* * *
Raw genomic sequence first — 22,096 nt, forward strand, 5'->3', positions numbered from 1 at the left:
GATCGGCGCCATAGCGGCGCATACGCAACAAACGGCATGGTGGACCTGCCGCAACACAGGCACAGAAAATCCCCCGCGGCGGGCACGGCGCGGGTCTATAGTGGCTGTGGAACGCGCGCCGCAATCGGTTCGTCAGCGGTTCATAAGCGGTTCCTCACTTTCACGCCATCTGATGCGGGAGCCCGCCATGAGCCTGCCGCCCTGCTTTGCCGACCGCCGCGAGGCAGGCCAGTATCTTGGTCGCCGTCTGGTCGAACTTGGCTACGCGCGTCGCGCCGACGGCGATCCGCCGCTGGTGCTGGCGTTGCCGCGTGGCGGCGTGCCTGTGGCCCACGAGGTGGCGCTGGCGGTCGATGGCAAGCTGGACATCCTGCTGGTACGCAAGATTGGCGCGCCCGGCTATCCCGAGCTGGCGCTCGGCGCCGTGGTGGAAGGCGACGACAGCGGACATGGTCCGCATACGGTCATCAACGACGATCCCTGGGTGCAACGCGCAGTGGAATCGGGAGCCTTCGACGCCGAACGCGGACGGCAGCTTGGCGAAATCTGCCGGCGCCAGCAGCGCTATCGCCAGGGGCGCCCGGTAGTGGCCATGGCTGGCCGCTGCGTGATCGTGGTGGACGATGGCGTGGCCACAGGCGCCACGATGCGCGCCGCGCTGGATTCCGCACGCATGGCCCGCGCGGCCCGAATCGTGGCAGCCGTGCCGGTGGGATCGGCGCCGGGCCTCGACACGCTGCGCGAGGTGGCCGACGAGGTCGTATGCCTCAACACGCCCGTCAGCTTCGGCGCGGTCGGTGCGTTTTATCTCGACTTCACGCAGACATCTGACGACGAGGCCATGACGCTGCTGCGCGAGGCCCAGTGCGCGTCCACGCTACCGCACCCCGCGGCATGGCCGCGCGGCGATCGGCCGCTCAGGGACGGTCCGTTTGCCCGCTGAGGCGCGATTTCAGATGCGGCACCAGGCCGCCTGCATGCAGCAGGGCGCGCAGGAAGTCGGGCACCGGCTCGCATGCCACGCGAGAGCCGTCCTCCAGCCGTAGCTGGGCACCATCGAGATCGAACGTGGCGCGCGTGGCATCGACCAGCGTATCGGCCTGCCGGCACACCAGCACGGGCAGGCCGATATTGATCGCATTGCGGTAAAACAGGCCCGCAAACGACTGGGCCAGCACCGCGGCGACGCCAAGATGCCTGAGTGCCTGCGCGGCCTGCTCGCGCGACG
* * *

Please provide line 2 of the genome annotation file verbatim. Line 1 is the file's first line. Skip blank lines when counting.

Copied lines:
GATCGGCGCCATAGCGGCGCATACGCAACAAACGGCATGGTGGACCTGCCGCAACACAGGCACAGAAAATCCCCCGCGGCGGGCACGGCGCGGGTCTATAGTGGCTGTGGAACGCGCGCCGCAATCGGTTCGTCAGCGGTTCATAAGCGGTTCCTCACTTTCACGCCATCTGATGCGGGAGCCCGCCATGAGCCTGCCGCCCTGCTTTGCCGACCGCCGCGAGGCAGGCCAGTATCTTGGTCGCCGTCTGGTCGAACTTGGCTACGCGCGTCGCGCCGACGGCGATCCGCCGCTGGTGCTGGCGTTGCCGCGTGGCGGCGTGCCTGTGGCCCACGAGGTGGCGCTGGCGGTCGATGGCAAGCTGGACATCCTGCTGGTACGCAAGATTGGCGCGCCCGGCTATCCCGAGCTGGCGCTCGGCGCCGTGGTGGAAGGCGACGACAGCGGACATGGTCCGCATACGGTCATCAACGACGATCCCTGGGTGCAACGCGCAGTGGAATCGGGAGCCTTCGACGCCGAACGCGGACGGCAGCTTGGCGAAATCTGCCGGCGCCAGCAGCGCTATCGCCAGGGGCGCCCGGTAGTGGCCATGGCTGGCCGCTGCGTGATCGTGGTGGACGATGGCGTGGCCACAGGCGCCACGATGCGCGCCGCGCTGGATTCCGCACGCATGGCCCGCGCGGCCCGAATCGTGGCAGCCGTGCCGGTGGGATCGGCGCCGGGCCTCGACACGCTGCGCGAGGTGGCCGACGAGGTCGTATGCCTCAACACGCCCGTCAGCTTCGGCGCGGTCGGTGCGTTTTATCTCGACTTCACGCAGACATCTGACGACGAGGCCATGACGCTGCTGCGCGAGGCCCAGTGCGCGTCCACGCTACCGCACCCCGCGGCATGGCCGCGCGGCGATCGGCCGCTCAGGGACGGTCCGTTTGCCCGCTGAGGCGCGATTTCAGATGCGGCACCAGGCCGCCTGCATGCAGCAGGGCGCGCAGGAAGTCGGGCACCGGCTCGCATGCCACGCGAGAGCCGTCCTCCAGCCGTAGCTGGGCACCATCGAGATCGAACGTGGCGCGCGTGGCATCGACCAGCGTATCGGCCTGCCGGCACACCAGCACGGGCAGGCCGATATTGATCGCATTGCGGTAAAACAGGCCCGCAAACGACTGGGCCAGCACCGCGGCGACGCCAAGATGCCTGAGTGCCTGCGCGGCCTGCTCGCGCGACG